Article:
EU and the Philippines Launch Negotiations for a Free Trade Agreement
Talks to Begin Within the First Half of This Year
EU Trade Commissioner Cecilia Malmström and Philippine Secretary of Trade and Industry Gregory Domingo have started negotiations for an EU-Philippines free trade agreement (FTA).
Both sides share the ambition to conclude an agreement that covers a broad range of issues, including elimination of customs duties and other barriers to trade, services and investment, access to public procurement markets, as well as additional disciplines in the area of competition, and protection of intellectual property rights. The prospective agreement will also include a comprehensive chapter that will ensure that closer economic relations between the EU and the Philippines go hand in hand with environmental protection and social development.
“Launching negotiations with the Philippines represents an important milestone in EU-Philippines relations and a further evidence of the EU’s commitment to Southeast Asia,” said EU Trade Commissioner Cecilia Malmström. “The Philippines has been one of the fastest growing economies in the region in the recent years. We need to make sure our companies enjoy the right conditions to seize the great potential of that market of 100 million consumers.”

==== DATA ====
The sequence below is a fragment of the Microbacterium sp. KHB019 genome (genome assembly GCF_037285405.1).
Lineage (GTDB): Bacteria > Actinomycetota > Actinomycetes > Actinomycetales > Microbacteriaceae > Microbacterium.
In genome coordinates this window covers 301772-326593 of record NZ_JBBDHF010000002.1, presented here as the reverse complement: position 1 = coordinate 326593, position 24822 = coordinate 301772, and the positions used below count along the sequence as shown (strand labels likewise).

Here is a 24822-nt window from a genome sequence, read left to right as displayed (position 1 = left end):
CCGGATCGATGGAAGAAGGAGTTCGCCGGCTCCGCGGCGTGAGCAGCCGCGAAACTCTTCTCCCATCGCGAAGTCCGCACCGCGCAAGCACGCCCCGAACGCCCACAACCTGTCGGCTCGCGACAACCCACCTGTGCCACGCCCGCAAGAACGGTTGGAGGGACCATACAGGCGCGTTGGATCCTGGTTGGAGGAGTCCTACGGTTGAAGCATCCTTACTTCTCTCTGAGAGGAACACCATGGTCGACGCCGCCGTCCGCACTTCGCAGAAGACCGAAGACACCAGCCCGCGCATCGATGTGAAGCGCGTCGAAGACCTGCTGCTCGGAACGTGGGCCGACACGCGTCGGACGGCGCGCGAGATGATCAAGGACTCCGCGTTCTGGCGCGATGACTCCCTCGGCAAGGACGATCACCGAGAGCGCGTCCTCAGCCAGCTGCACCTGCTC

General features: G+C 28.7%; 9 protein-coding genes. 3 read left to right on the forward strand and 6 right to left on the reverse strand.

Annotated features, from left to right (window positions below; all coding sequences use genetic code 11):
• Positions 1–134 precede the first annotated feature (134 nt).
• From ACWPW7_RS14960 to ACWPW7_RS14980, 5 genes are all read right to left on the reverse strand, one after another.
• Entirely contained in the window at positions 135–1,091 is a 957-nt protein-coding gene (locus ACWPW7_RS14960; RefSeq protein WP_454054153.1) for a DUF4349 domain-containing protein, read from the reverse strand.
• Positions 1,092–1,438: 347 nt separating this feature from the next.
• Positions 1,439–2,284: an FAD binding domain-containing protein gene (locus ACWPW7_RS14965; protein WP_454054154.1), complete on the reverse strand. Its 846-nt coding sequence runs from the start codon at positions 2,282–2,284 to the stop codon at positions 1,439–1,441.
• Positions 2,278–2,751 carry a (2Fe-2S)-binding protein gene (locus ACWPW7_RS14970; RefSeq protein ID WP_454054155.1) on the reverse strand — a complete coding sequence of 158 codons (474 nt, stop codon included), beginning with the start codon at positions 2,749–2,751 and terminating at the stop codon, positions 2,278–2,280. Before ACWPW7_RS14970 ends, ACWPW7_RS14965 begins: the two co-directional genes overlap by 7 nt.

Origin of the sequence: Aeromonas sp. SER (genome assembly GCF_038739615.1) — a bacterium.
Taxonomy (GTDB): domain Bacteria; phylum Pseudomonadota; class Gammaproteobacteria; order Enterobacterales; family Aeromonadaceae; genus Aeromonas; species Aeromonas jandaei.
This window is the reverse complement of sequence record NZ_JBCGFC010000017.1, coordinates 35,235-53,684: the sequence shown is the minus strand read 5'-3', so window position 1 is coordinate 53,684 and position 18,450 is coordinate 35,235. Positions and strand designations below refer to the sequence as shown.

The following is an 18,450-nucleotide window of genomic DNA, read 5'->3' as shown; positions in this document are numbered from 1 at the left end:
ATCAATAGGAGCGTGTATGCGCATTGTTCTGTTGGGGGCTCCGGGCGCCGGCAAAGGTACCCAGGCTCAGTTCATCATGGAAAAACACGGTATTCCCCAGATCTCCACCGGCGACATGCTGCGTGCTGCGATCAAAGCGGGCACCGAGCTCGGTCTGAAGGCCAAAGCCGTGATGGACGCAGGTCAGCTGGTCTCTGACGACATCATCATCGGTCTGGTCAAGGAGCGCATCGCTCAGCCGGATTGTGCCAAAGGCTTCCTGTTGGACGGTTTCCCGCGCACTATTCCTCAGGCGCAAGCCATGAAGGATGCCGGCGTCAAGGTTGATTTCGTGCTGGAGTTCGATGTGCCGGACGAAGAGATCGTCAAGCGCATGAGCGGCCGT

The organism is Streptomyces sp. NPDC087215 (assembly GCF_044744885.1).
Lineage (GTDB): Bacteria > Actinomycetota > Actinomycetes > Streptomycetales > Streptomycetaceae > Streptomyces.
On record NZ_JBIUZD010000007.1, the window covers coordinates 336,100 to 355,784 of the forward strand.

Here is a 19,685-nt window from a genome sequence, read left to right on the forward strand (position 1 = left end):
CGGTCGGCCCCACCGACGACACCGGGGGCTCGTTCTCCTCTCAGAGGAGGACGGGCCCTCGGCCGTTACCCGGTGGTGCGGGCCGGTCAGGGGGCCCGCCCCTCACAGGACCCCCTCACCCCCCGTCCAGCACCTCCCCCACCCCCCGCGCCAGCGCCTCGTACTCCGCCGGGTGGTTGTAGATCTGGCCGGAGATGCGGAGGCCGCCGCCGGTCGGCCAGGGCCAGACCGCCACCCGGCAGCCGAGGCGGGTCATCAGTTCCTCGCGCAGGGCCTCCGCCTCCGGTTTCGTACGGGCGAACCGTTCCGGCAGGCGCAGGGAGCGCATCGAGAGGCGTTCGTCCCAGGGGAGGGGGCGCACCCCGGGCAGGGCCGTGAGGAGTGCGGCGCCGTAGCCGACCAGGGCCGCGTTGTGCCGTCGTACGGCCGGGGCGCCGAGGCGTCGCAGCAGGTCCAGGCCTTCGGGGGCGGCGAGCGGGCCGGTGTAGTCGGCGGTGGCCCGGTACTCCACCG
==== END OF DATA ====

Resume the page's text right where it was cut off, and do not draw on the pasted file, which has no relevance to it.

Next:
The Philippines is one of the 10 members of the Association of South East Asia Nations (ASEAN), as well as the fifth largest economy in the region and the second biggest market in ASEAN. It is the fifth ASEAN country to start negotiations for a bilateral free trade agreement with the EU.
Taken as a whole, ASEAN ranks as the eighth economy in the world and the EU’s third-largest trading partner outside Europe, after the United States and China. Bilateral trade in goods and services between the EU and ASEAN reached $257 billion in 2013.
Negotiations for a region-to-region FTA with ASEAN were launched in 2007 and paused in 2009 to give way to a bilateral format of negotiation. These bilateral FTAs were conceived as building blocks towards a future region-to-region agreement. So far, the EU has completed bilateral agreements with Singapore, in 2014, and Vietnam, in 2015.
The EU-Philippines relation is governed today by the Partnership and Cooperation Agreement signed in July 2012. The Philippines has also been benefitting since the end of 2014 from the enhanced trade preferences granted by the EU under the Generalized Scheme of Preferences (GSP)-plus since the end of 2014.
The first round of negotiations on the EU-Philippines FTA is expected to take place in the first half of 2016 in the Philippines.
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